Best of luck, Iman
I want to clarify that I am not going to Bombay to make films;
I am going to Dehradun for alternative therapy on multiple sclerosis."
– Iman Ali talks to Instep before heading out to the hilly
resort of India
Aamna Haider Isani
Ali is a brave woman, a woman who has learnt to swim against the current
and fight all odds. In her first film, Khuda Kay Liye, she stepped
into a role that did spell 'trouble'. She walked away with critical
acclaim for her performance but also with a fatwa against her. Both
have left her unperturbed.
Iman is also someone who takes up challenges. Rejecting social taboos,
she agreed to dance in the Jazz Budget ad; it wouldn't be wrong to
say she helped start a trend on television.
Perhaps it's the personal battle she has been fighting with multiple
sclerosis that has toughened her up. It's an ailment that still not
many people understand in Pakistan and she has taken it upon herself
to spread awareness so that other women may benefit from her experiences.
Instep wishes Iman the heartiest of best wishes as she prepares to
travel to Dehradun (India) later this week, for alternative therapy
this brief interview Iman talks about the road she has been traveling
through films, fashion, television and also multiple sclerosis….
Kay Liye has been doing so well despite your early apprehensions
that it wasn't a commercial film. Your role has been greatly appreciated
and you must be basking in glory these days?
Iman Ali: There's no glory as such. I haven't seen anything change.
People's behaviour towards me has not changed. The one most touching
moment for me was when Babra Sharif called and told me how good
I was - now that really mattered. She threw a party for me and all
that appreciation coming from her was humbling. I'm such a big fan
of hers; to be appreciated by her felt very nice.
Instep: Do you think the film does a greater service to reviving
cinema in Pakistan or to changing mind sets?
IA: It's a little bit of both. What this movie has done is start
a dialogue. At least people are talking about it and the issues
it takes up. Reaction, any reaction, can only be positive. Plus,
before this film people thought that only Punjabi films do well
in Pakistan. This broke the stereo type. The perception has been
proven wrong. Those films have flopped and Khuda Kay Liye is still
running to packed theatres. No cinema is willing to take it down.
Now hopefully other film makers will get the finances to take up
equally stimulating projects. The people are ready for better cinema.
Instep: You've had nothing but good reviews from the film. Are film
makers hounding you with offers now?
IA: Interestingly, I had offers even before the film was released.
People who were interested had seen me act on television and they
had seen me dance in the ad. So the offers were already there. What
I'm extremely pleased about is that it has opened doors for Fawad.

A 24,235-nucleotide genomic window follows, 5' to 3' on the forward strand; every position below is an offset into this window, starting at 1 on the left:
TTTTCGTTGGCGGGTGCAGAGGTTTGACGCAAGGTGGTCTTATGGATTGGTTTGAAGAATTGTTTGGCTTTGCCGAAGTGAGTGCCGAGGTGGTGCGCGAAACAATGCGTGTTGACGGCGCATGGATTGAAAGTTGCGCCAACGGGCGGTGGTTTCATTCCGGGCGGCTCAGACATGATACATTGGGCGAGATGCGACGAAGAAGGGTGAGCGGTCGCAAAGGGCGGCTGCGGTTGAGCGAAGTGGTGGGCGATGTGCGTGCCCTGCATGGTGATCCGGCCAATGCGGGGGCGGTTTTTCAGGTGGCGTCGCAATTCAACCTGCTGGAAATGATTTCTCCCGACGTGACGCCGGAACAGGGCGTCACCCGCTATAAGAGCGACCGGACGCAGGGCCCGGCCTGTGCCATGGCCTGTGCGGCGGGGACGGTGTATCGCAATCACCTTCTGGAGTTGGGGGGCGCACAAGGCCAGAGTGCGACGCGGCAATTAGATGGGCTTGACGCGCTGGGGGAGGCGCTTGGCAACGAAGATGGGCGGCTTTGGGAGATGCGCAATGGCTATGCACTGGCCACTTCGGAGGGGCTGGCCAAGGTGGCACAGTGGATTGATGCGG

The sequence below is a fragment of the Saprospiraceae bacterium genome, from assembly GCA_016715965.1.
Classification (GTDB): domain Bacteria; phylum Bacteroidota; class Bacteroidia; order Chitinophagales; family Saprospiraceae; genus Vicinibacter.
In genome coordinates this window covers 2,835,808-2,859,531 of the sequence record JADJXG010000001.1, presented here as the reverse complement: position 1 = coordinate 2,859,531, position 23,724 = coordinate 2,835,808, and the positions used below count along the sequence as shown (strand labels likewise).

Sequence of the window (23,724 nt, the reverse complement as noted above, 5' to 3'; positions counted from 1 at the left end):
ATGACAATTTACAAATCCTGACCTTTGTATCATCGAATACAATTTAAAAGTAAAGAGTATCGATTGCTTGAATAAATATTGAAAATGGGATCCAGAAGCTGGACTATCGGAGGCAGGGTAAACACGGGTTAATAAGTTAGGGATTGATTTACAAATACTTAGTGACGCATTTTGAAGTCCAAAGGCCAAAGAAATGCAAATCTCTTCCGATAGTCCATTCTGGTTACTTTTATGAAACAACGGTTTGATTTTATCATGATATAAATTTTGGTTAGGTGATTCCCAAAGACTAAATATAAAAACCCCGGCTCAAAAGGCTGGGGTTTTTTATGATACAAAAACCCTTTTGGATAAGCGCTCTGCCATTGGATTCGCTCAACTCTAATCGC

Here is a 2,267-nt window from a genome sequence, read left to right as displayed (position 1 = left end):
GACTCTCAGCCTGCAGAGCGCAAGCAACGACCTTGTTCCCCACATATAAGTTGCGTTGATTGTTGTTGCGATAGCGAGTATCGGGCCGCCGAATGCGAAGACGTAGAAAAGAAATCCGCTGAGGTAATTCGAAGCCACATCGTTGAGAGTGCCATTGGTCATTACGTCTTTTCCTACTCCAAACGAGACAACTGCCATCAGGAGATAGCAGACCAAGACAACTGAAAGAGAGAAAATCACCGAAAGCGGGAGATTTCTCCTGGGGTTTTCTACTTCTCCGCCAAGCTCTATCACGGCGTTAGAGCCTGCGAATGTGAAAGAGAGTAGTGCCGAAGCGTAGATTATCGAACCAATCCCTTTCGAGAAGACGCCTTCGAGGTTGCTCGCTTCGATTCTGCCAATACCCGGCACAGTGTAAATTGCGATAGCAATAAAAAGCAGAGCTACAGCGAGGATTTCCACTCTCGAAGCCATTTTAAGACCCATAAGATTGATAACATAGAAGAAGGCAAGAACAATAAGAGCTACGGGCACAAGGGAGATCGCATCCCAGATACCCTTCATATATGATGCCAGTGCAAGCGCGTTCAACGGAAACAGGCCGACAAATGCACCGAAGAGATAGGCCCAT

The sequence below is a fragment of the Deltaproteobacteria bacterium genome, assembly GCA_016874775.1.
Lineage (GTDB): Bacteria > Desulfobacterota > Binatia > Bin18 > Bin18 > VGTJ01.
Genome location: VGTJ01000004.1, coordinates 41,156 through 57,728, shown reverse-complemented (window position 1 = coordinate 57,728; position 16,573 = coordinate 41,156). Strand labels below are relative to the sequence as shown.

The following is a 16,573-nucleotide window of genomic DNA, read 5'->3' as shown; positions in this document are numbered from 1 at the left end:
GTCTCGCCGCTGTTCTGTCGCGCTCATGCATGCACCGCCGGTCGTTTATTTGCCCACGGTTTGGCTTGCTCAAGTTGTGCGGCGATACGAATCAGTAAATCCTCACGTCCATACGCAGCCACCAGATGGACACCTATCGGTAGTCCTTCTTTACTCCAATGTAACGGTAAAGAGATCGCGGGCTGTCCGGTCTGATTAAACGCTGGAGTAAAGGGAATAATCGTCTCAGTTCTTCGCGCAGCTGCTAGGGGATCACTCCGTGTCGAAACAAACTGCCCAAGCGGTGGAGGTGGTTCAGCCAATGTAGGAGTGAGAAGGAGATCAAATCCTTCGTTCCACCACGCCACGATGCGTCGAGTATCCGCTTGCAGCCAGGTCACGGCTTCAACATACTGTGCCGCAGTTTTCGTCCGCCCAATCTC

He has been 'discovered' in this film.
Instep: Are you working on a new project?
IA: I've been in dialogue with Amena Khan (from the former Amena-Ahsan
video directors-duo) for some time now. I've always loved her work
and she has been eager to make a feature film. I still don't know
what she's making but I'm onboard the project. There have also been
discussions with Asim Raza. They're all ready to step out but are
looking for financiers. I have to say that I may have done serious
cinema, but I'm up for all genres of film. I want to do the comedy
and the dancing. If it's good, it'll be good.
Instep: You love to dance, don't you?
IA: I absolutely love it! You know that I was supposed to dance
at the Lux Style Awards this year but couldn't because of my health.
I'm hoping I will be able to next year. And I want to do it with
Pappu Samrat. He's very good and I believe in giving our own people
a chance. Talking about the LSAs I must also say that while we're
all hunky dory about creating new stars, we mustn't let go of our
legends. We should take our older generations of celebrities forward
with us. Television is what influences our masses the most and the
second LSA was so strong in that it brought people like Moeen Akhter,
Samina Ahmad, Feryal Gauher and many others together. Films are
still a flop medium in Pakistan and fashion is still relatively
inconsequential. It's these people who can still bring more life
and even class to a show.
Instep: Iman, you have always been very open about your health,
despite the fact that it could have jeopardized your career. What
has motivated you in being so vocal about it?
IA: I've been open because people in Pakistan don't know about MS.
I've seen a lot of cases where women have not taken it seriously
until they're in a wheel chair and their condition is out of control.
It targets mostly women so people find it convenient to ignore.
Awareness has to be created: it was recently discovered that multiple
sclerosis is life threatening. I motivated Nadia Khan to do a show
on it. I don't understand why anyone would hide it? Alopathic treatment
is unaffordable to most people and I now want to spread awareness
about the alternative methods available. I really want to make some
difference and share my experience once I'm back from India where
I'll be gone for around six to seven weeks. Before leaving I want
to clarify that I am not going to Bombay to make films; I am going
to Dehradun for alternative therapy on MS.